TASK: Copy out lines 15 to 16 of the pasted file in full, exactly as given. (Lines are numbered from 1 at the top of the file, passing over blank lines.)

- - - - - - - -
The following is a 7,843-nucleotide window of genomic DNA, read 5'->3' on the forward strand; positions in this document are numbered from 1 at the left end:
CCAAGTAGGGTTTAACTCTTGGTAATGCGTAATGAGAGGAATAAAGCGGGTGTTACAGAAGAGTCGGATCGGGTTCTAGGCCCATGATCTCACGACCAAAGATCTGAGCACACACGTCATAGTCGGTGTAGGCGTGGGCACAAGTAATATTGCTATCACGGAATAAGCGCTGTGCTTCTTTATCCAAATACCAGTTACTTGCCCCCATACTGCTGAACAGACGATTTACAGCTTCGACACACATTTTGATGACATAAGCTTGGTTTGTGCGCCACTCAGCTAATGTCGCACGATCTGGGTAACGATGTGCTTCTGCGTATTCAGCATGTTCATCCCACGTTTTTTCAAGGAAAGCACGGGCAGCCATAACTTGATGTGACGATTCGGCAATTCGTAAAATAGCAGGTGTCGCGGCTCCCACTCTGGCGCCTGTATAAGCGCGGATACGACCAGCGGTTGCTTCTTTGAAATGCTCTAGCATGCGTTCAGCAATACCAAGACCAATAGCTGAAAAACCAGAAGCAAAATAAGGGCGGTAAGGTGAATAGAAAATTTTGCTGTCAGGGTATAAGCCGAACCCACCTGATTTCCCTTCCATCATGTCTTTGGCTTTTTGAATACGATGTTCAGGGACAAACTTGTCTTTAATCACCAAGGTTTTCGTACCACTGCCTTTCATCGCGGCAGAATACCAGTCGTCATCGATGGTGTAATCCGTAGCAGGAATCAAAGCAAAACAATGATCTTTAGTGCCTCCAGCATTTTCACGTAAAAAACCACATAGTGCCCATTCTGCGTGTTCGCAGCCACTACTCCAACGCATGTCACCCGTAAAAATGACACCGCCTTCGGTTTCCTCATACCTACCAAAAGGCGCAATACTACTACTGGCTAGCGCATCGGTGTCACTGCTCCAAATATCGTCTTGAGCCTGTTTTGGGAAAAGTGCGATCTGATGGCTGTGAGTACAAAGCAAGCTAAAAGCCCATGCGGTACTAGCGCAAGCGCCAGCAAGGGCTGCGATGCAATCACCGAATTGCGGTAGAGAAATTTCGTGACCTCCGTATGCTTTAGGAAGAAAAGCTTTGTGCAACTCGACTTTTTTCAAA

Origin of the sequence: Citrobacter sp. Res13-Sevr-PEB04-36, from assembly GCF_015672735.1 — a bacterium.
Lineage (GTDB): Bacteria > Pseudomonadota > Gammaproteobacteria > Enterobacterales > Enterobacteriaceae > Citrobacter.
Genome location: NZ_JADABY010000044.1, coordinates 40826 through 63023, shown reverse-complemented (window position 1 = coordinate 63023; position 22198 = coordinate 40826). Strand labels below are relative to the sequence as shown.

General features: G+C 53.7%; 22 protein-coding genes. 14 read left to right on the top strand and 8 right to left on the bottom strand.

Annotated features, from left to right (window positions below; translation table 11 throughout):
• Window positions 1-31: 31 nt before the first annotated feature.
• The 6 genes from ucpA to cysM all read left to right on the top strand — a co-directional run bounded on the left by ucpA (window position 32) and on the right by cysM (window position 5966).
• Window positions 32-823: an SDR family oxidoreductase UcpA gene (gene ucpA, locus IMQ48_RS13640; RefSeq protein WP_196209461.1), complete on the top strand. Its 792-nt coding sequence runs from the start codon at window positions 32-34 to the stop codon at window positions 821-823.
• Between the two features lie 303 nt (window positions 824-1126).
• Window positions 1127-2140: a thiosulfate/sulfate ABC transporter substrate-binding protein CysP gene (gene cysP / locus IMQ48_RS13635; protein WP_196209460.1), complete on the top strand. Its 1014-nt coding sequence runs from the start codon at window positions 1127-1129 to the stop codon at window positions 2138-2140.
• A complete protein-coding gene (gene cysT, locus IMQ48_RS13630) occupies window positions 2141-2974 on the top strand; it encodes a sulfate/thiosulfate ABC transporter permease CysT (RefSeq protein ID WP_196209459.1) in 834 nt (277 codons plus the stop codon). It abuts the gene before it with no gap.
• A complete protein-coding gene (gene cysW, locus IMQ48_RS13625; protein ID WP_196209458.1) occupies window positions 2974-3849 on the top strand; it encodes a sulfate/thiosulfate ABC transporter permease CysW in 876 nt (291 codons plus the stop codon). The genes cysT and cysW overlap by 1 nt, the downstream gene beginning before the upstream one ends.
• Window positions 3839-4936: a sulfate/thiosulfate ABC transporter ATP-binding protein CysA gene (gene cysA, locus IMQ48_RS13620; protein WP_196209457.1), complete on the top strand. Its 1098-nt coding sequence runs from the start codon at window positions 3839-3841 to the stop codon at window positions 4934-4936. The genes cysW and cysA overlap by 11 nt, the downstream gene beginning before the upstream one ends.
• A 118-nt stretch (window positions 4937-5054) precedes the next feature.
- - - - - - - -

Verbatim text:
• Window positions 3839-4936: a sulfate/thiosulfate ABC transporter ATP-binding protein CysA gene (gene cysA, locus IMQ48_RS13620; protein WP_196209457.1), complete on the top strand. Its 1098-nt coding sequence runs from the start codon at window positions 3839-3841 to the stop codon at window positions 4934-4936. The genes cysW and cysA overlap by 11 nt, the downstream gene beginning before the upstream one ends.
• A 118-nt stretch (window positions 4937-5054) precedes the next feature.